Human Capital Analytics, Human Resources Reporting, Workforce Intelligence or the ever popular People Intelligence and Analytics…
The new glimmer in many an executive eye spawning an exponential growth in new thought leaders, practitioners and linkedin groups!
To be clear, this is not another commentary attempting to categorize and name what it is that these groups do touting the difference between intelligence and analytics. In this case the rose is analytics and the other names are the groups that have gone through the analytical transformation before us.
People Analytics must look to its forefathers…
In the past decade or so many groups have been the new shiny toy for executives to use as investor fodder, remember the first time you heard about the new trading algorithm that was going to beat Wall Street, or when the EDI systems at Walmart were enhancing the speed and accuracy of logistics 10x? What about more recently when the marketing world became “real-time” with online ad re-targeting or when you visit Amazon and see exactly what you are looking for in the suggestions box?
Mistakes of the Father
1. Data quality = Analytics quality
Countless BI, analysis and infrastructure initiatives have failed on poor data quality. The quality of the data is the less sexy brother of the front end flashy charts and pictures that sell these projects and as such can be forgotten in the process. Spending the majority of any of these initiatives NOT focusing on the data coming through will lead to a not-so-fun conversation post launch around the useless investment that was just made… This rule becomes even more important as most HR systems are user input driven which by its nature will be laced with issues long ignored!
2. “Advanced” is a moving target
Everyone wants “advanced” results NOW. Again, very cart before the horse but knowing that what is advanced today may not make the prioritization cut in the very near future. Building an incredibly strong foundation that can transcend the waves and trends of that next big shiny “advanced” bouncing ball far exceeds the value of constantly chasing this moving target. Informing leadership that the first order of business is not that predictive measure they have all be aching for but rather the data warehouse is much like applying the deferred gratification cookie test.
3. Beware of the snake oil
Vendors descend on new groups of analysis. Take a few factors into account. Analytics as an industry group is in a bubble that everyone wants a piece of. The new kid on that block is HR. The technology to perform these tasks is not ground breaking and is being done across a multitude of areas. This is not to say that hiring a skilled vendor to come and help build this practice is a poor decision, however hiring a toolkit out of the box which delivers immediate results is snake oil. No one gets out of foundation data work and to not include lots of data scrubbing, testing and more testing in every scenario is just wrong!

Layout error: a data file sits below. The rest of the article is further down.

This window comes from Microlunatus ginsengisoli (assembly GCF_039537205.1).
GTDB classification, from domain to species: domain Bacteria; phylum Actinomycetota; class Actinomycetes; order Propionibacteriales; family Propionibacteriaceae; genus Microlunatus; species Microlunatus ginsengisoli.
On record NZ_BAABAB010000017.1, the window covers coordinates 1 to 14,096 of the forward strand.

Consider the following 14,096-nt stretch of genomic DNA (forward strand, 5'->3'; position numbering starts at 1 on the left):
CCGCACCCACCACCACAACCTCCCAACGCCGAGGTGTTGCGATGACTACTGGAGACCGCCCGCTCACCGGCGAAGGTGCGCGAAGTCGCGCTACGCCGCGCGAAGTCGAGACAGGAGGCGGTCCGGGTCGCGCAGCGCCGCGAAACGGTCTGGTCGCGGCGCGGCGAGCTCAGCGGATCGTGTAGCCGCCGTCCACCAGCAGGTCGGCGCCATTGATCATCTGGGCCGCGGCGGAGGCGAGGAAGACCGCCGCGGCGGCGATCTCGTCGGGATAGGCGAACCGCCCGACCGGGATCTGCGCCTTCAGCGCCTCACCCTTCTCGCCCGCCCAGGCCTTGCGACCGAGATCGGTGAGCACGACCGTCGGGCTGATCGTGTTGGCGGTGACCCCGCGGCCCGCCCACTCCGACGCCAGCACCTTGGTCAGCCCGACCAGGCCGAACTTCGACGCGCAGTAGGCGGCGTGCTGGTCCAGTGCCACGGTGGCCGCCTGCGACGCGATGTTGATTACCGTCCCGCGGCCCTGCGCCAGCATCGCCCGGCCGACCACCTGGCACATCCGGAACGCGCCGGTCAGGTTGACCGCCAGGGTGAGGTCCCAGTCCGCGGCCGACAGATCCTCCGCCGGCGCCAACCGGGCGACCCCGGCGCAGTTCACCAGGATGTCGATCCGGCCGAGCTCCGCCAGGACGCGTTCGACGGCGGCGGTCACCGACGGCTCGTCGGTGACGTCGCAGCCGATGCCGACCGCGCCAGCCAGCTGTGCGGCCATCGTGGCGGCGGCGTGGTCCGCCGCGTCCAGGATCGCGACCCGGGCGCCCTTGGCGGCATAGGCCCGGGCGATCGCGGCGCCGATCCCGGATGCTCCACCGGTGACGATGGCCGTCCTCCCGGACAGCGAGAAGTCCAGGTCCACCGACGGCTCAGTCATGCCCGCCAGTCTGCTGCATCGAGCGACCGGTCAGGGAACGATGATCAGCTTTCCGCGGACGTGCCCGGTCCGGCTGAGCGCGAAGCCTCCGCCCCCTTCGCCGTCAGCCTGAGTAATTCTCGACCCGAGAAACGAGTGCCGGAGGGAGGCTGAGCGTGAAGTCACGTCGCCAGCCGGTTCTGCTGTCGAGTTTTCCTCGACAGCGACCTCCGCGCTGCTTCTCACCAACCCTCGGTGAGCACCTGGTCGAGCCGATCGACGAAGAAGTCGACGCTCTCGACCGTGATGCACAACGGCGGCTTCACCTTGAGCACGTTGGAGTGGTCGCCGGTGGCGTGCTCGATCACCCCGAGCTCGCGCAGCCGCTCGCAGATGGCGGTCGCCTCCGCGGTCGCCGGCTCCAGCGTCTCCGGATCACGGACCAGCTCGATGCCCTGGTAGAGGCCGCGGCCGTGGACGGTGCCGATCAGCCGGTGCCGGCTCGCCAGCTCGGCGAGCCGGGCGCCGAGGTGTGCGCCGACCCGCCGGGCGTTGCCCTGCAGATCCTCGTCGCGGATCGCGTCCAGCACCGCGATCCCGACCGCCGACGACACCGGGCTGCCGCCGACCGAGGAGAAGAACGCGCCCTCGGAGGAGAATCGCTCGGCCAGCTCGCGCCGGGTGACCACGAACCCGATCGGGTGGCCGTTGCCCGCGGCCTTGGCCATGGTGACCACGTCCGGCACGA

People are not roses
1. Privacy means so much more
This is not to downplay the importance of privacy in ALL aspects of data and analytics, but when Human Resources comes to mind, what data is there? Compensation? Social Security? Past transgressions and behaviors? What about all of your dependent data as well? Not just security but the confidential nature of People data is more than important, it is essential.
2. Predictions have real effects
No one likes to lose an employee, especially not a gifted one, especially not in a surprise attack. Think everything is going great until “we need to talk about my position here…” or some other similar ice breaker. Then what happens, more money gets thrown, promises for better work happens but it is usually too late. In comes this amazing idea, what if we could predict who was leaving our organizations and stop them! Sounds great right! This is a touchy subject but how and what of this is delivered to managers can be taken or reacted to in a number of ways, not all of which are going to be in the employee’s best interest. Retail may be tracking you on your cell phone when you are in a store, but getting a call or even worse being denied time off because you are “suspected of wanting to leave” could be disastrous.
Finally, although we are different we are the same. To get to a strong base, the same requirements that have plagued business intelligence and analytic projects in other industries and groups will continue to be an issue. As HR, Human Capital and / or People analytic and reporting groups, we can either learn ahead of time or from our own woes. However, we must maintain some of the longstanding confidential culture of HR professionals and be ever conservative in our approaches as we read data to understand employee hearts and minds.